• Another cohort of players who might be particularly incentivized to extend their careers are veterans who are battling injury problems. Playing baseball for a living might seem like a dream job, but it isn't much fun when you have to endure severe physical pain in order to do so, along with the attendant surgeries. On the other hand, when several million dollars are at stake, perhaps it really is worthwhile to give that balky knee another try.

  • It is also worth noting that higher salaries would increase the incentive to use illegal steroids. This is a Bud Selig, Chocolate Fudge Brownie double scoop if there ever was one: not only are runaway salaries responsible for the end of humanity as we know it--they're also responsible for the steroid problem! I kid, of course, but only in part--as anyone who has read Freakonomics knows, incentives behave in mysterious ways.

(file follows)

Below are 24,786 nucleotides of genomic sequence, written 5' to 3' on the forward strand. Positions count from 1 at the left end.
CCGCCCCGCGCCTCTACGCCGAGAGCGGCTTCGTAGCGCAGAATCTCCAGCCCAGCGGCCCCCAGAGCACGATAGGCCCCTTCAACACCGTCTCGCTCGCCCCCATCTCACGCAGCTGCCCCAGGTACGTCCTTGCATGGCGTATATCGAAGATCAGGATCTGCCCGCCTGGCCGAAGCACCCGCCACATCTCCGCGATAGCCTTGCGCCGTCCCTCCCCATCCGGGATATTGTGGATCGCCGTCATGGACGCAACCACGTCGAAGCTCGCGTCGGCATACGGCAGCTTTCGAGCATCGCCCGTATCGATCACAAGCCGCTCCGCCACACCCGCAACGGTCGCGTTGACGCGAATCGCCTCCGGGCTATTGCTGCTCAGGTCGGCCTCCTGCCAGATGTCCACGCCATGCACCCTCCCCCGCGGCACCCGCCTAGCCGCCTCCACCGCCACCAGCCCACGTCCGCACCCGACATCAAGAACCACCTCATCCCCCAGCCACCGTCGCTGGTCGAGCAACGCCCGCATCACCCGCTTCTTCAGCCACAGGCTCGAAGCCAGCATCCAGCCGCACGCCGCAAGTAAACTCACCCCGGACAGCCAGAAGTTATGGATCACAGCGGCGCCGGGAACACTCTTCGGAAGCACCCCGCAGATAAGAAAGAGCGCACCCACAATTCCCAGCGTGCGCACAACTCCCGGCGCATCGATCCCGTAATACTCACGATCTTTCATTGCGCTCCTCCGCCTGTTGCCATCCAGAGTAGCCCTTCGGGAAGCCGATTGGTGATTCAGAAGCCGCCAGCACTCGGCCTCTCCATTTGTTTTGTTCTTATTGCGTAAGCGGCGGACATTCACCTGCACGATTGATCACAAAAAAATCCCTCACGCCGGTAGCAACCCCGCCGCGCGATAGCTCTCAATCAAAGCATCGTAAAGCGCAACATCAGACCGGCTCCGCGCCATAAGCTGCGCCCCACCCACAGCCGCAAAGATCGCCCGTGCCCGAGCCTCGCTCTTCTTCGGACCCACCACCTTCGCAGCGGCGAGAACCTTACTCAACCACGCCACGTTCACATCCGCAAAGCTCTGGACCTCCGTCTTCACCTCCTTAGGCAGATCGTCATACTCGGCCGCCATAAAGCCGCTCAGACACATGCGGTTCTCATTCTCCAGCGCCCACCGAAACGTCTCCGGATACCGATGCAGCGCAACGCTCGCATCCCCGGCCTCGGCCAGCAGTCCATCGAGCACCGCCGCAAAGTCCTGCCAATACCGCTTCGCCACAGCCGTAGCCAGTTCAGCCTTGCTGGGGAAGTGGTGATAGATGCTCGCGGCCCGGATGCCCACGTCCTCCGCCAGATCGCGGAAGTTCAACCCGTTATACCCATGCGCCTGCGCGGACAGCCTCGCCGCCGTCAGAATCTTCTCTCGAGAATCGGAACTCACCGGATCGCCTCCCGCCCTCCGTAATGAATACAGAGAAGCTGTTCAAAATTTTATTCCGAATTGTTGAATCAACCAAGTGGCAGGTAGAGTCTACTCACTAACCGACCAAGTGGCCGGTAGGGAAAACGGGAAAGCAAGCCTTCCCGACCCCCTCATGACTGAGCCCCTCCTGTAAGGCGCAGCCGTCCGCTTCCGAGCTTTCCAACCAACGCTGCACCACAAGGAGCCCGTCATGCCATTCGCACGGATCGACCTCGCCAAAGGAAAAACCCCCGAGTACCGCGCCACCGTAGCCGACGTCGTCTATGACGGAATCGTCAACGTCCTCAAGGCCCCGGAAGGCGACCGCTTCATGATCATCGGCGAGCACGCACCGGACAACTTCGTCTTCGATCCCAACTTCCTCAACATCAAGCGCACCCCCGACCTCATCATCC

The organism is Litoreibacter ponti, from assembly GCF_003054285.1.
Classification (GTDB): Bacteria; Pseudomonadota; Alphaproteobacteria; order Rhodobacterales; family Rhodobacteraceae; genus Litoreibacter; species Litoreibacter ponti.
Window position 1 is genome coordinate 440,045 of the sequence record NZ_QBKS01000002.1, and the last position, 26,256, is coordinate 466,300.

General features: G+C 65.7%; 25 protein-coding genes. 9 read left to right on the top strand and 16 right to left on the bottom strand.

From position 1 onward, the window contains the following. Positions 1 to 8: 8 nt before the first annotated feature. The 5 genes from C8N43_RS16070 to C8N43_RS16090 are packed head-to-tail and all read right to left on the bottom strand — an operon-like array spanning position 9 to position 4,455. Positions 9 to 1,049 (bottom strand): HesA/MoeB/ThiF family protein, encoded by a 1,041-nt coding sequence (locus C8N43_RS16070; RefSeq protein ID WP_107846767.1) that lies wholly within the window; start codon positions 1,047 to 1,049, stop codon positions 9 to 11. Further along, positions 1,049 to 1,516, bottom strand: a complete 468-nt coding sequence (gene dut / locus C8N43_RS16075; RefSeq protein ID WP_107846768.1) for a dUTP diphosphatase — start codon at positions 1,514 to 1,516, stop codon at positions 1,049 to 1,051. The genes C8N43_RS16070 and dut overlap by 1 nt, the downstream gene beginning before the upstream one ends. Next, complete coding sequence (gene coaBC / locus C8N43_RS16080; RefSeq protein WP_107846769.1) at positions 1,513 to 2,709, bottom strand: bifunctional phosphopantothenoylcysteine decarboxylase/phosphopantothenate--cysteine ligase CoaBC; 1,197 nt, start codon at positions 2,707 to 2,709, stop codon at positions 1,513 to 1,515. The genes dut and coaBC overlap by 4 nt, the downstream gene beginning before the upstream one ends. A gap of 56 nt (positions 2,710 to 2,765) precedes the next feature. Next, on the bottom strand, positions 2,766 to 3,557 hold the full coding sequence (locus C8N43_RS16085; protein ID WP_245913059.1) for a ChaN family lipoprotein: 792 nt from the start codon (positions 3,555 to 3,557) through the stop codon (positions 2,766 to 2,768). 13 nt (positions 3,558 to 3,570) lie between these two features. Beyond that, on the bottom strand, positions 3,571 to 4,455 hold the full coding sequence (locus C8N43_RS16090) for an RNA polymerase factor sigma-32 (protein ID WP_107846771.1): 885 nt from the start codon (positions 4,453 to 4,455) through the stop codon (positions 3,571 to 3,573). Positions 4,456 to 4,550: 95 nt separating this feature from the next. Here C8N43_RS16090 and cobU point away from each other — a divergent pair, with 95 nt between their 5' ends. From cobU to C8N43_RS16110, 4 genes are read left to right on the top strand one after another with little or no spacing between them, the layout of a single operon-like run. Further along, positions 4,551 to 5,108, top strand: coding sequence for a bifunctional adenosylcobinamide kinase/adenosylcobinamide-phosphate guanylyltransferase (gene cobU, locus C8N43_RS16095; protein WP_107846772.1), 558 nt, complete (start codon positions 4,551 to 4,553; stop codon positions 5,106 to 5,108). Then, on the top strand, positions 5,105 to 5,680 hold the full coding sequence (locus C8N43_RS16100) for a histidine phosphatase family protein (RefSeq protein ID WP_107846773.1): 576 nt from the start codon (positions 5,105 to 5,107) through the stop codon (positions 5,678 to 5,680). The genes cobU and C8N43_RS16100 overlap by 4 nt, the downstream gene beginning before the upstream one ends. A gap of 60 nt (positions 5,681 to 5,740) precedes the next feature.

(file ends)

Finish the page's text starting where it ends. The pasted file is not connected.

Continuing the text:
• Let me get back to the injury issue for a moment. Perhaps the single most important reason that the player population is aging is the advancement in medical care and training methods. This is only a guess, but I would bet that if you surveyed the 150 or so major-league pitchers who fill starting rotations today, at least 25 would have been out of a career 30 years ago, between markedly higher pitch counts and less advanced surgical techniques. Position players aren't quite as likely to suffer catastrophic injuries, but they have benefited from these trends as well.